This track tears me right up. "Put the tea in the kettle and light it / Put your hand on the metal and feel it / But do you even feel it anymore?" See what I mean? No wonder Francis thought twice before letting it go. Thank Me Later as a whole sustains this murky yet lucid late-night-ness—it's a killer record on which cocky hits ("Up All Night") sit beside ultra-ambitious postsoul sound poems ("Shut It Down").
3. The Bad Plus Never Stop
Never Stop placed at number nine on my year-end jazz list, but as I prepared my pan-genre top ten, the album just wouldn't quit—I realized I'd underestimated it, and it shot to number three. There's an openheartedness to this album that really grabbed me, once I lived with it for a while. So much feeling, tunefulness, groove, abandon, refinement. It's great jazz, but more importantly, it's great music. "People Like You," a devastating ballad, is above. The more uptempo/energetic material ("Never Stop," e.g.) is every bit as impressive. You'll be humming these songs in the shower and carrying their sparkling, autumnal beauty with you.
I think my blurbs on the TONY page—and the attendant links you'll find there—do decent justice to the rest of my list, but here are some breathless reflections:
4. Buke and Gass Riposte
Folk-prog champions emit a joyful noise on the 21st-century urban backporch.
5. Kanye West My Beautiful Dark Twisted Fantasy
Just about as worthy of your time and attention as everyone says it is.
6. Graham Smith Accept the Mystery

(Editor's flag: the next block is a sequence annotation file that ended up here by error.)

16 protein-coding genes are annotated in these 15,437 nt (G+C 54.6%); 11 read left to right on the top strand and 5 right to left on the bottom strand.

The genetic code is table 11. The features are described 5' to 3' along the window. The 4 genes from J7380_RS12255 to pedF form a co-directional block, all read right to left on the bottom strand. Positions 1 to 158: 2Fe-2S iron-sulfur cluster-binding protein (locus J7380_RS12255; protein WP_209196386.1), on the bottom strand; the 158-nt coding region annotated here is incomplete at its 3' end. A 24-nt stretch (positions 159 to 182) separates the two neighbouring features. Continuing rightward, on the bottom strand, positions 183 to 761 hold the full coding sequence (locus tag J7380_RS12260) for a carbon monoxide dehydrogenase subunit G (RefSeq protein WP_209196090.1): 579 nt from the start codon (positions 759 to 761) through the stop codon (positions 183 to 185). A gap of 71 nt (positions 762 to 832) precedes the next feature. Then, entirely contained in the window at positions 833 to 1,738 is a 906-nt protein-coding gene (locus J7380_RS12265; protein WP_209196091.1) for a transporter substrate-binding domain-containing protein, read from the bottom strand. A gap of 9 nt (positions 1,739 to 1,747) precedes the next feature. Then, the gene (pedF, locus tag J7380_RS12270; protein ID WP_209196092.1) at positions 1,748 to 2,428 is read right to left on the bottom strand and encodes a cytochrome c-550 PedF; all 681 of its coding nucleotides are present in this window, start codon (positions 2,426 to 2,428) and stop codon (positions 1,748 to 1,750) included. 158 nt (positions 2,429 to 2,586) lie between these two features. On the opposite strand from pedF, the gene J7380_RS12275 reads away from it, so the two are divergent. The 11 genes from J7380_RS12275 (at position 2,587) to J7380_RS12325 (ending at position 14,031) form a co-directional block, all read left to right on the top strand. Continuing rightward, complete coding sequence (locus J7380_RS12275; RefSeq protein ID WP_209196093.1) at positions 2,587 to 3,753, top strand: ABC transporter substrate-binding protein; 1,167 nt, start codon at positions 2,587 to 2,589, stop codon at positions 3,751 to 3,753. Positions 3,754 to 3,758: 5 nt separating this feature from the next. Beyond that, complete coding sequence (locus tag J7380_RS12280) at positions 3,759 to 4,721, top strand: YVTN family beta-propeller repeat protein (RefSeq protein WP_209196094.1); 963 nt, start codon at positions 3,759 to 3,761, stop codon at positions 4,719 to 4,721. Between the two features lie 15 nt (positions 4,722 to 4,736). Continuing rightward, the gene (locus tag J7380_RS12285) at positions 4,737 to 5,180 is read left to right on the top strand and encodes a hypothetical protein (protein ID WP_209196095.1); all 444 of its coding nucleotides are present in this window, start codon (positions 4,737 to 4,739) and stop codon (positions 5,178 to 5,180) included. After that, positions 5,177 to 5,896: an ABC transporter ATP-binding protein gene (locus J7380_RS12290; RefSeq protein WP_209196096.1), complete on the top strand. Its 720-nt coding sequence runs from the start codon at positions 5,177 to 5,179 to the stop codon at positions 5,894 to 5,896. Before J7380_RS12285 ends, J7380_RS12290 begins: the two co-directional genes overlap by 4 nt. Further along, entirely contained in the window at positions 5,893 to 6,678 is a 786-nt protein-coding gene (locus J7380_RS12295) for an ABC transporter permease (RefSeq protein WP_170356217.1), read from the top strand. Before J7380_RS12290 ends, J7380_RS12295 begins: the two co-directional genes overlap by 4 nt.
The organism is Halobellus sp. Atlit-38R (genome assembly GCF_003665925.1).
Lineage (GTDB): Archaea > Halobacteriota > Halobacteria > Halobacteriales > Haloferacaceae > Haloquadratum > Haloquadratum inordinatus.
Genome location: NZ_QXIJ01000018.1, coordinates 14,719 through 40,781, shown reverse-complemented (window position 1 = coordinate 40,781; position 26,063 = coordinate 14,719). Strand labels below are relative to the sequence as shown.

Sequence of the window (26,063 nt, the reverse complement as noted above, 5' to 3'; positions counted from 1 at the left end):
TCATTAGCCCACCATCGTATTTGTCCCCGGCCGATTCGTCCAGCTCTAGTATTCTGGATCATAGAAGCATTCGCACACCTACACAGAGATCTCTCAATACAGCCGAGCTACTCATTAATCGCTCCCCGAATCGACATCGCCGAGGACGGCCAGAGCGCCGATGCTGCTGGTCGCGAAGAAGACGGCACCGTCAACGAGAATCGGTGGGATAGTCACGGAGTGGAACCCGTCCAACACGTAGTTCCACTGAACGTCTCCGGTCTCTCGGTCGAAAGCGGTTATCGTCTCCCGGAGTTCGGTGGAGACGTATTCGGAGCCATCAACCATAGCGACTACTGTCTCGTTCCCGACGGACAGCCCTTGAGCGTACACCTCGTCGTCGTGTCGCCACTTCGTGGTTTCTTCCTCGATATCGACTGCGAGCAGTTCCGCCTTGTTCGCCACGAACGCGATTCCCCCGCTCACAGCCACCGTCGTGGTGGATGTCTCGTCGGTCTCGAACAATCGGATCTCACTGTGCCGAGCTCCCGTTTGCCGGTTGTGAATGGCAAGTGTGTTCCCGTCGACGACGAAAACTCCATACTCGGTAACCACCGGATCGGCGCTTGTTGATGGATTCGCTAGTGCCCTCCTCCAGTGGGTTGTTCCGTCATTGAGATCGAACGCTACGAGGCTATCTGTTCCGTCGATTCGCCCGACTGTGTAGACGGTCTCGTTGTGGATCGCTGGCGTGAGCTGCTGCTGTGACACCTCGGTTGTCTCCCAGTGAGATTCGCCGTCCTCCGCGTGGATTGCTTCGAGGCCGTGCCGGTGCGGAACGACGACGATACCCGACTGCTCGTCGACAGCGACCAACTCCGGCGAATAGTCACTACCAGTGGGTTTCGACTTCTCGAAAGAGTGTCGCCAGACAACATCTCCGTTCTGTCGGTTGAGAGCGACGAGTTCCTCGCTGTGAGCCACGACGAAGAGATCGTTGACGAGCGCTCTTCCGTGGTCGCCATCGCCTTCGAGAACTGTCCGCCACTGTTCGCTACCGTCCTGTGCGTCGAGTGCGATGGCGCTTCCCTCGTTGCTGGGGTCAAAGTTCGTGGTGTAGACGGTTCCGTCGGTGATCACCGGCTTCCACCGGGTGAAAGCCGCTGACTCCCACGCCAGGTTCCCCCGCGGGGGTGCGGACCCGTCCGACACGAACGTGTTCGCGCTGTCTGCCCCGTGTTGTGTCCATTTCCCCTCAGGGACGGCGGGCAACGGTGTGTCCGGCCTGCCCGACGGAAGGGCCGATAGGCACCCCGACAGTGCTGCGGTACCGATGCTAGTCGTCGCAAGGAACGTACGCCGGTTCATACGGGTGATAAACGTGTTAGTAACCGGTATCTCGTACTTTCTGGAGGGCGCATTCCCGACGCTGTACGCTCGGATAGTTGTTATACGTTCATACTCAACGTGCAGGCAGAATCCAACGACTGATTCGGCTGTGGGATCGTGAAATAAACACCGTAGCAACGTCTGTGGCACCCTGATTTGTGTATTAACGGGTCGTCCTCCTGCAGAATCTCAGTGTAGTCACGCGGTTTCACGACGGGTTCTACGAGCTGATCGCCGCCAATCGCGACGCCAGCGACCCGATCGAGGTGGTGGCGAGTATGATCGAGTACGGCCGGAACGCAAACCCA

He's always brilliant, but this might be the most streamlined, re-listenable KGW album I've heard. (Full details via kgw.me.)
7. Ludicra The Tenant
Sad, grueling, epic and heavy as fuck.
8. Sia We Are Born
The hooks on this album will not go away.
9. Charred Walls of the Damned Charred Walls of the Damned
I've never been a huge power-metal guy, but this subgenre-straddling rager sounds to me like the perfect send-off for the late, great Ronnie James Dio.
10. Dan Weiss Trio Timshel
Following are a handful of full-lengths I was heartbroken to have to leave out. (The first three are annotated with blurbs I'd composed for possible TONY-list inclusion.)
Kayo Dot Coyote
Postmetal mastermind Toby Driver released the latest, greatest chapter in his own beautiful dark twisted fantasy.
Killing Joke Absolute Dissent
British veterans unleashed an industrial-goth juggernaut, firing a warning shot at their buzzy descendants.
Chris Lightcap's Bigmouth Deluxe
Seven years after his last album as a leader, a jazz bassist issued this rapturous set of wordless songs.